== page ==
The Story of Compost
From low places to high
Governor Martin and First Lady Katie O’Malley may not be aware that in 1985 I tried to convince the gardeners in charge of the state properties in Annapolis to apply compost to the turf. The idea was met with great resistance because the gardeners thought it would take too much time, and they did not believe it would improve the turf.
We’d already been turned down in higher places.
During the Carter administration, those of us doing research with biosolids compost and developing uses for the compost discovered many benefits to using compost on lawns. In addition to rotting the existing thatch, the compost appeared to make lawns more resistant to diseases. Less water was needed to keep the turf green during prolonged periods of drought. Aerating the lawn after the compost is applied also encourages deeper rooting of grasses making them more drought-resistant. Compost also serves as a slow-release fertilizer.
To gain more publicity on the many benefits of compost in the landscape, we contacted the White House gardener and requested permission to top-dress the White House lawn with biosolids compost. Despite our convincing arguments, the gardener in charge of the White House grounds refused to allow its use claiming potential odor problems.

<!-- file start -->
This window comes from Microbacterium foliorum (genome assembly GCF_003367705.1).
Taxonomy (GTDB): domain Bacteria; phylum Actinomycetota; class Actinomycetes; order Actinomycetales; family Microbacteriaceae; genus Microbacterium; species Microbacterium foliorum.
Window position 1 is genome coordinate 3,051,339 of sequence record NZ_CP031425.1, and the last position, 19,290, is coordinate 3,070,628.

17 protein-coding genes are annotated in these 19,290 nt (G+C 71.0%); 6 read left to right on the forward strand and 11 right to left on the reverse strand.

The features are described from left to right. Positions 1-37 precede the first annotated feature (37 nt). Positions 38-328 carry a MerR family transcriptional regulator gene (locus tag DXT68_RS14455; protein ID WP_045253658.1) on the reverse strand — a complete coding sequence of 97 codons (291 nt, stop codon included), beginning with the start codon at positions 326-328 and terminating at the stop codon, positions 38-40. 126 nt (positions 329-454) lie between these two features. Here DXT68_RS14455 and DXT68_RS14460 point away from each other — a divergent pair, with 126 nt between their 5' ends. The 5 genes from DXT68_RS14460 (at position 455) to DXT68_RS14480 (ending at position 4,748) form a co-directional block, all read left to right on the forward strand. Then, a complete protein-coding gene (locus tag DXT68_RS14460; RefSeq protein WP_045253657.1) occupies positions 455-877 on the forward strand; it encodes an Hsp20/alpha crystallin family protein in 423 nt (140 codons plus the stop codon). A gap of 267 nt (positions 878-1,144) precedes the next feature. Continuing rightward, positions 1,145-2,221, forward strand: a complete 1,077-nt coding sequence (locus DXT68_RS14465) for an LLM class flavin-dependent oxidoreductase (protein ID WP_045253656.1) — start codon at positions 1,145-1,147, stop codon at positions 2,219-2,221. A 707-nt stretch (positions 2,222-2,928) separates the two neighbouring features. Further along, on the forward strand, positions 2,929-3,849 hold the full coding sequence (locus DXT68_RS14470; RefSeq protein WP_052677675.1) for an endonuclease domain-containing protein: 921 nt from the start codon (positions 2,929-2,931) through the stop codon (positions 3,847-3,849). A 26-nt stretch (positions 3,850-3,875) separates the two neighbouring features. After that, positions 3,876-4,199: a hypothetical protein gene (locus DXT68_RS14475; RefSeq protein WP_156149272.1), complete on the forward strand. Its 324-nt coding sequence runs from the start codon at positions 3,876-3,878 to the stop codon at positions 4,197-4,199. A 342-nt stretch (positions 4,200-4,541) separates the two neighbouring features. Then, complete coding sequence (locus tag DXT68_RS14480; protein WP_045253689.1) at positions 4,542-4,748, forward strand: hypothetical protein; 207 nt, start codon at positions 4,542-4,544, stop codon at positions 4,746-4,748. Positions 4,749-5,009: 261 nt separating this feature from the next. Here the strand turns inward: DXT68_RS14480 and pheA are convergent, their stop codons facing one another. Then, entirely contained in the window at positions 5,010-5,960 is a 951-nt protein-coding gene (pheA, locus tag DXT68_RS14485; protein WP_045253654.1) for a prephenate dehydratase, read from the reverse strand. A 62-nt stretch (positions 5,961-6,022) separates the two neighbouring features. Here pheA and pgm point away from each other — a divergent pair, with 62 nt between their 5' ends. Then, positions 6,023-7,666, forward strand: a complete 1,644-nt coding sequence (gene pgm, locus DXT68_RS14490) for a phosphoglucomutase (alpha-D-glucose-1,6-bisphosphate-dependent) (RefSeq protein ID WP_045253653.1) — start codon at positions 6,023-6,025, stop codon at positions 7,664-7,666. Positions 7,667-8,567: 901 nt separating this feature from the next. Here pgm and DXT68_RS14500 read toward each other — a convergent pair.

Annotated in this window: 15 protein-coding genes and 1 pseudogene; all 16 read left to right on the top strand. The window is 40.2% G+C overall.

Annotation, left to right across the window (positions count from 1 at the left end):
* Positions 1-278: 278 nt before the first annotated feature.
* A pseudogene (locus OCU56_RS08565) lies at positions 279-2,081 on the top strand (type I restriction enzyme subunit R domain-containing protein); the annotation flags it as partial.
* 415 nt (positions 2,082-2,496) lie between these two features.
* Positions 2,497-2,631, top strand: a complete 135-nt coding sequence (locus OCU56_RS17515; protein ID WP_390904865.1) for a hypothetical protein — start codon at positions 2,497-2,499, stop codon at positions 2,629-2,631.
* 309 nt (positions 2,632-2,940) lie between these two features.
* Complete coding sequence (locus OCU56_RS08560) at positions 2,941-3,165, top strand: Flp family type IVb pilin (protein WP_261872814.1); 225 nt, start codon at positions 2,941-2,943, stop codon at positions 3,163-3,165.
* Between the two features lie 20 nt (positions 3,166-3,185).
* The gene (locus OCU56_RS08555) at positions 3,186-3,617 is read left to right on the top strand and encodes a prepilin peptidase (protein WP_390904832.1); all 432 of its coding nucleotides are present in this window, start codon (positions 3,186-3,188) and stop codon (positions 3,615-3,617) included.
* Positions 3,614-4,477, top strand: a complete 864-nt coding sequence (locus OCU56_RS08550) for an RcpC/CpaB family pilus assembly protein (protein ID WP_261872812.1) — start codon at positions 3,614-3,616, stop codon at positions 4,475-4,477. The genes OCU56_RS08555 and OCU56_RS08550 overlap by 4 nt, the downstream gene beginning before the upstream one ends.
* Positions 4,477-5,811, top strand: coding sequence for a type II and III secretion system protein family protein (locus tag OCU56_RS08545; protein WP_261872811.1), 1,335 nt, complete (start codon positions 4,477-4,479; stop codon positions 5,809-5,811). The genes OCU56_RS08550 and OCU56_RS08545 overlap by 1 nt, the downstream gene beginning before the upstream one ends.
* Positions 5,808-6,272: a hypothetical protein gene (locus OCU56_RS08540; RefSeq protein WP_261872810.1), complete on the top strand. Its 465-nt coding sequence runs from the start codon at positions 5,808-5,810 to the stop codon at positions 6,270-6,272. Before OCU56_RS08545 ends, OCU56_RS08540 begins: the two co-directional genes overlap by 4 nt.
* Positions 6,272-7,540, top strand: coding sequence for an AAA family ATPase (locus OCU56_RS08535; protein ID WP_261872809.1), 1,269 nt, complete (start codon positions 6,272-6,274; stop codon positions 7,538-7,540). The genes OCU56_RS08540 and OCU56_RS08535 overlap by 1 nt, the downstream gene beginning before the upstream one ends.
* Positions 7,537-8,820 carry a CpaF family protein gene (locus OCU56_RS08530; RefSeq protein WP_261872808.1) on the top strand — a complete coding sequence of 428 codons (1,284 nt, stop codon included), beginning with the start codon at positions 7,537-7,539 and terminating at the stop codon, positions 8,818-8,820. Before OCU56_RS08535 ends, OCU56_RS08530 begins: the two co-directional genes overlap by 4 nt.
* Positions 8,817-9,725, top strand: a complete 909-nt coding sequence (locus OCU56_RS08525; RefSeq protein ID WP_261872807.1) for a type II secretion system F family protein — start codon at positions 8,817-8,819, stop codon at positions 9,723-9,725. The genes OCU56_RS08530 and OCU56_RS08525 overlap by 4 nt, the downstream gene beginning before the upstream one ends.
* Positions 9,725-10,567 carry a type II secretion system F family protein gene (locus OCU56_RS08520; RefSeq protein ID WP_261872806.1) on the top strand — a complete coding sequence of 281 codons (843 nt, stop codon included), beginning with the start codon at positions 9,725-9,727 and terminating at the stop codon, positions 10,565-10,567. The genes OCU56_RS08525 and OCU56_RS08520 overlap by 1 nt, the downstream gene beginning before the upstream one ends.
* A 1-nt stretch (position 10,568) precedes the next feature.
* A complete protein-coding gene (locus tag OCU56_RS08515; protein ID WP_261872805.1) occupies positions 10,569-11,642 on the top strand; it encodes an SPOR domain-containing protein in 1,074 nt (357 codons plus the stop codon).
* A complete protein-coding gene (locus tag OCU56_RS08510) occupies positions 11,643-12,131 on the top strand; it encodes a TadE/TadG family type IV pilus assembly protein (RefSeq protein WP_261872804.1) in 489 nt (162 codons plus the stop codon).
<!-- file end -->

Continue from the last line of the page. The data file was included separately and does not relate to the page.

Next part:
Deciding to approach President Carter directly, we made biosolids compost out of peanut hulls in place of wood chips, for we knew he was a peanut farmer. Despite our best efforts at making compost using materials familiar to the president, the White House gardener still refused to have it applied.
Thank heavens times have changed. Here in Annapolis, Government House lawn is now green with compost.
Manure as Compost?
The manure of cows, llamas, alpacas, chickens or pigs can be incorporated into the garden as soon as it drops to the ground. Not so with horses. Horses are not as thorough in digesting grasses, hay and grains as are other farm animals. As a result, their manure contains high levels of carbon in undigested hay and grain hulls. Many seeds in the manure remain viable.
Horse manure must first be composted. Composting of horse manure requires the pile be kept moist and turned at least monthly. Do it right and the composting process generates heat that will kill any weed seeds in the horse buns. Horse manure compost is ready to use when nothing is recognizable and it has an earthy odor.
Ask Dr. Gouin your questions at DR.FRGouin@gmail.com. All questions will appear in Bay Weekly. Please include your name and address.
Gardening through the Seasons
Fans of The Bay Gardener will want the bound volume of his wisdom. Enough Said: A Guide to Gardening Through the Seasons, compiled by the Annapolis Horticulture Society, is on sale for $20 at Greenstreet Gardens in Lothian and at Grauel’s Office Supplies in Deale. For direct orders — DR.FRGouin@gmail.com — add $6 postage. The Bay Gardener will inscribe your book and send it by return mail.